Neurobehavioral assessment of mice after developmental AZT exposure.
Azidothymidine (AZT) is administered to pregnant women with HIV to prevent the spread of infection to their fetuses. Since gestation is a period of critical neurodevelopment, it is important to determine the risk AZT exposure may pose to neurobehavioral function of the offspring. The current study focused on teratological risks of developmental AZT exposure to neurocognitive function. Male and female Swiss mice were administered AZT or vehicle (0, 100, or 200 mg/kg/day po given twice daily in equal amounts for 32 weeks before and during gestation). Adult male and female offspring (n = 10/sex/treatment group) underwent neurobehavioral testing focused on determining learning and memory capabilities in the radial-arm maze. AZT exposure did not cause significant deficits during radial-arm maze acquisition. No impairment was seen in asymptotic levels of choice accuracy indicative of working memory function. Attempts to unmask subtle learning impairments following developmental AZT by the introduction of behavioral challenges such as reduction of motivational state (food restriction either 4-6 h or 22-24 h) or imposition of intrasession delays of 1.5 min to 2.5 h were unsuccessful. With a 4-week intersession delay, a significant AZT Treatment x Delay effect was seen with a significantly greater decline seen in the controls as compared to the 100 mg/kg/day AZT group. Locomotor activity on the radial-arm maze was significantly affected by AZT treatment (100 mg/kg/day) during the acquisition phase, but not during the other test phases. No behavioral alterations were seen related to stress as measured by the elevated plus maze. Vestibulomotor functioning on the balance beam remained unaltered. Using an extended dosing regimen including dosing of both sires and dams, as well as placing a greater demand on reproductive system performance with three continuous breedings, this study detected only subtle neurobehavioral impairments in mice after prenatal AZT exposure at clinically relevant doses.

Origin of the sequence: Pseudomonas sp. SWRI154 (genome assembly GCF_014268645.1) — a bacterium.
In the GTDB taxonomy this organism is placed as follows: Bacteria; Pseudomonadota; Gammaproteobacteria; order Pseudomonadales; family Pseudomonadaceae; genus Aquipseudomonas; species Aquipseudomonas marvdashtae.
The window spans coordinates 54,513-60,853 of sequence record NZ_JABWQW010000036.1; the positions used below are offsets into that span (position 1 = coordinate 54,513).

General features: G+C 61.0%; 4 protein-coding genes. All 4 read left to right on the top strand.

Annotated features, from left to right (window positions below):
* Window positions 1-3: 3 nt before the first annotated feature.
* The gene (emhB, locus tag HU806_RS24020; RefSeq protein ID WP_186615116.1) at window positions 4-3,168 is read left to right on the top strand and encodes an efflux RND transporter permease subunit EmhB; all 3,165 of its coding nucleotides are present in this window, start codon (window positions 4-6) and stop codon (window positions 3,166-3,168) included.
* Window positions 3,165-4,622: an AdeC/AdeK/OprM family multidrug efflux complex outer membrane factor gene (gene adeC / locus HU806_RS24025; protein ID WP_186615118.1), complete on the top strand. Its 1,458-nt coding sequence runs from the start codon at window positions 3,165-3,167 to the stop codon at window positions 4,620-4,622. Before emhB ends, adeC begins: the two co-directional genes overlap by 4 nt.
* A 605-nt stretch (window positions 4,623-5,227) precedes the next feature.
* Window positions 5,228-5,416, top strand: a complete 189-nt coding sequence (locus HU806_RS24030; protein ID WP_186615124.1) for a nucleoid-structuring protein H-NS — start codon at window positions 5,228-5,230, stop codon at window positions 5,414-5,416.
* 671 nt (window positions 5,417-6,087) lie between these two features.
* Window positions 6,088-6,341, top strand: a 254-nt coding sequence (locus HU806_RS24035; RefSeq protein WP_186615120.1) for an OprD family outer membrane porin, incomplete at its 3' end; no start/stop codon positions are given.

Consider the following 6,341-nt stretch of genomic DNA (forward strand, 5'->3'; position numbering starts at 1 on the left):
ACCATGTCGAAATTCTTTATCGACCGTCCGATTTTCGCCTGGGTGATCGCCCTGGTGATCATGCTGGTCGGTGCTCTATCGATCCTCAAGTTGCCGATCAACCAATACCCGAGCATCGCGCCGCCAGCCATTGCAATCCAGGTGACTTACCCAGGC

Levin, ED; Brunssen, S; Wolfe, GW; Harry, GJ
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